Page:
A bill giving the Public Service Commission authority to decide the route that an oil pipeline may take in Nebraska has been advanced in the special legislative session.
“What a difference a day makes,” Sen. Annette Dubas of Fullerton stated in her remarks to open floor debate on LB1, which would give the Public Service Commission authority to regulate oil pipelines.
Dubas acknowledged to colleagues the abrupt change in the prospects of the special session after TransCanada agreed to move the Keystone XL pipeline away from the Sand Hills. Dubas said that giving the Public Service Commission the authority puts power in the hands of an independent state agency of duly elected officials.
“Our citizens will have a voice for any concerns and our state will have the ability to interject conditions that will insure any location of a pipeline serves Nebraskans’ public interest,” according to Dubas.
An amendment added to the bill states that the bill only applies to future oil pipelines, a provision that excludes the Keystone XL pipeline and removes a commonly sited constitutional problem with the bill.
Speaker of the Legislature Mike Flood of Norfolk has come out in favor of giving the Public Service Commission, rather than the governor, the authority. Flood, during legislative flood debate, said who the legislature gives such authority is one of the main questions to be answered during the special session.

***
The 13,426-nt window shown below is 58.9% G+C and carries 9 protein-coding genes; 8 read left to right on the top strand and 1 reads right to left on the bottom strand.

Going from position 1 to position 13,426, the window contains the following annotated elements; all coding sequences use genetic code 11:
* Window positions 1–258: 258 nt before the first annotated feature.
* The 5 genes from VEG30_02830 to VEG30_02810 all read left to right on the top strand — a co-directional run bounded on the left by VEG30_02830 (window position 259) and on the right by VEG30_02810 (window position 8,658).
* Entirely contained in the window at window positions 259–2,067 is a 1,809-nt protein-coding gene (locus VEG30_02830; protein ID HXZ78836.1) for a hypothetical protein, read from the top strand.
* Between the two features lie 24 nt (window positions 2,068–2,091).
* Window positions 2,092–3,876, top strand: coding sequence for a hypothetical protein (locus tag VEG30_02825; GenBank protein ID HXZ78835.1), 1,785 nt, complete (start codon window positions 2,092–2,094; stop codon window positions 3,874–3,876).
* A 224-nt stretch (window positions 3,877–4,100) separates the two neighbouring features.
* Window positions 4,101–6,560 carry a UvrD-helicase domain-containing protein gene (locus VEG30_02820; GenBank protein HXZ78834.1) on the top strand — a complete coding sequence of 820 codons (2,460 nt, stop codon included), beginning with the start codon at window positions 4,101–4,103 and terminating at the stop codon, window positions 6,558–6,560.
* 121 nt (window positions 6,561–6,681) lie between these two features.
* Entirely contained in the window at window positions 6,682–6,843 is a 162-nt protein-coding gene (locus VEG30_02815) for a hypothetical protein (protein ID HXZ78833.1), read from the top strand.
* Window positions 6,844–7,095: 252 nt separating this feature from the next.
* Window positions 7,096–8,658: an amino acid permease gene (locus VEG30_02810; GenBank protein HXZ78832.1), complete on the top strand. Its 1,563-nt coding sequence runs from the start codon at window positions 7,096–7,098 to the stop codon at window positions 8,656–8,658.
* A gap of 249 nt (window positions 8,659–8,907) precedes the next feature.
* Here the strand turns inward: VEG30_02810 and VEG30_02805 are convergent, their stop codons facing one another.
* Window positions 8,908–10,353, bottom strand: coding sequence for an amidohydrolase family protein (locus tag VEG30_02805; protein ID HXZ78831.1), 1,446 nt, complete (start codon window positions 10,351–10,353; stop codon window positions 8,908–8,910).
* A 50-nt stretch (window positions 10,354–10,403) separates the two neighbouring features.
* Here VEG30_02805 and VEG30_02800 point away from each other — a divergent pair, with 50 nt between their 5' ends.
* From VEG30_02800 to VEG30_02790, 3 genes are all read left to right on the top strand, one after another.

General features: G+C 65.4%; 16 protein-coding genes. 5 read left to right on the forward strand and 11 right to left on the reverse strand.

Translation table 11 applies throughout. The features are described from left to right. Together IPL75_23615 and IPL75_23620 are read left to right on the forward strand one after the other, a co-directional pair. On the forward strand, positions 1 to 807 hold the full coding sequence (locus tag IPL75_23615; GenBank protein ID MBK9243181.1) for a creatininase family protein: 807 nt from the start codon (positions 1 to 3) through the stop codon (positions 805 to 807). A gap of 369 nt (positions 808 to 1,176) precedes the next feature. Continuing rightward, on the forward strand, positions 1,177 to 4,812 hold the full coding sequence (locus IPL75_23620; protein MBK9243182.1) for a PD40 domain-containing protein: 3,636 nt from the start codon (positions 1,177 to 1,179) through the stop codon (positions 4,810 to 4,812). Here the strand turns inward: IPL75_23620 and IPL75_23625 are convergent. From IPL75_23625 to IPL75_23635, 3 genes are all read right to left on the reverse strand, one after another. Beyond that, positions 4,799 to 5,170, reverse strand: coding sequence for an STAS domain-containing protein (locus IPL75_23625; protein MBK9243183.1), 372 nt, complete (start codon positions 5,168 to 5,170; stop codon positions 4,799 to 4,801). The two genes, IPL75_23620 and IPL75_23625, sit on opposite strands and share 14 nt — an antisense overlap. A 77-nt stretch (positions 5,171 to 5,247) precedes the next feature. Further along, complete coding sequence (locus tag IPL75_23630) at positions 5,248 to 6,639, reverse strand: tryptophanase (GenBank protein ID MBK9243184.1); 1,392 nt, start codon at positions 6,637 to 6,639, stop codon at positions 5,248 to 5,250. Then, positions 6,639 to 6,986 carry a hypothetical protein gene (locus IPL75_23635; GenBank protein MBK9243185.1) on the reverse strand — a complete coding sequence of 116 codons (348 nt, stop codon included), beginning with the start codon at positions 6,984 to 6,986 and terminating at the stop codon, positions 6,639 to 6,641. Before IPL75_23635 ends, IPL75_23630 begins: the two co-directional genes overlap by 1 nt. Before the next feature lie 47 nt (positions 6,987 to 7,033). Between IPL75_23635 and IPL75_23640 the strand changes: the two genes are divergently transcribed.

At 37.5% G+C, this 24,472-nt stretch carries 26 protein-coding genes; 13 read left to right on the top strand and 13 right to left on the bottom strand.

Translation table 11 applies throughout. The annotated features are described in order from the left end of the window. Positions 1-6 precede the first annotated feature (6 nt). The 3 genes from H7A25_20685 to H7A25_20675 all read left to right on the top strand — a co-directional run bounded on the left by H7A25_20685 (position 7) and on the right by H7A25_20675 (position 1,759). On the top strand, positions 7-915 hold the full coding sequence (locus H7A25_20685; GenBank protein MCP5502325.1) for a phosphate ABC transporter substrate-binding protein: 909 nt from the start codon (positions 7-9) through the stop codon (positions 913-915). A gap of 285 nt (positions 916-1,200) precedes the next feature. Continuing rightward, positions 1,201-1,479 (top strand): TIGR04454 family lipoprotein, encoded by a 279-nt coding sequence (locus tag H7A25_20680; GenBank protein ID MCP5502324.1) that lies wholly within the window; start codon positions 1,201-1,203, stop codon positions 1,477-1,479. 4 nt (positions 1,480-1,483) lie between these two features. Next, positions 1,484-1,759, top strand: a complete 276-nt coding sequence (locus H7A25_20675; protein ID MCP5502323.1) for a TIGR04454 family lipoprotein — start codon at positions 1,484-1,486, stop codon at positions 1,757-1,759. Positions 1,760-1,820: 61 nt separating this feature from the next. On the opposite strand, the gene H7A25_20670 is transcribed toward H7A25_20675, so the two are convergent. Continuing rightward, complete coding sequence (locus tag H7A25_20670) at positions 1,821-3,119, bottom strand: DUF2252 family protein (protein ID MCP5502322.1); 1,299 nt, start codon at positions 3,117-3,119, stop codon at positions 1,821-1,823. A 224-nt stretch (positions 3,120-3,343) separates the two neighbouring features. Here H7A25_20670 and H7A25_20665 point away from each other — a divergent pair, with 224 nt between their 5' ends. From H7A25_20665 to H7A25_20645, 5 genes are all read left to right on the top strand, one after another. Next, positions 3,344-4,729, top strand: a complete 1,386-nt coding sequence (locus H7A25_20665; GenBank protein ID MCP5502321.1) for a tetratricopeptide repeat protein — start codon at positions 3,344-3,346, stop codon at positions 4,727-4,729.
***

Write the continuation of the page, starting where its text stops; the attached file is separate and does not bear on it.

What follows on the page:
“And, I think, when you’re looking at long-term siting of pipelines, an agency such as the Public Service Commission has the background and the expertise and the ability to really get into the rule-making process,” Flood told colleagues during floor debate. “And you’re not leaving one elected officials in this state with the sole responsibility of siting a pipeline.”
Even though the legislature voted unanimously to advance the bill, some senators expressed concern about it.
Sen. Bob Krist of Omaha noted that LB1 is not much different, if at all, from bills which have died in committee in past legislative sessions. Krist told fellow senators he will vote in favor of advancing the bill, trusting that the sponsor will address issues raised during the debate.
“I want us to think and trust in our colleagues, in the committee, to take everything we that we’ve said today. Vote green and give us something we can be proud of,” Krist stated.
Dubas promised to take all the comments made during debate under consideration in reshaping the bill. Dubas also said she would be meeting later this afternoon with lawyers on both sides of the issue to make the changes needed to answer lingering legal questions.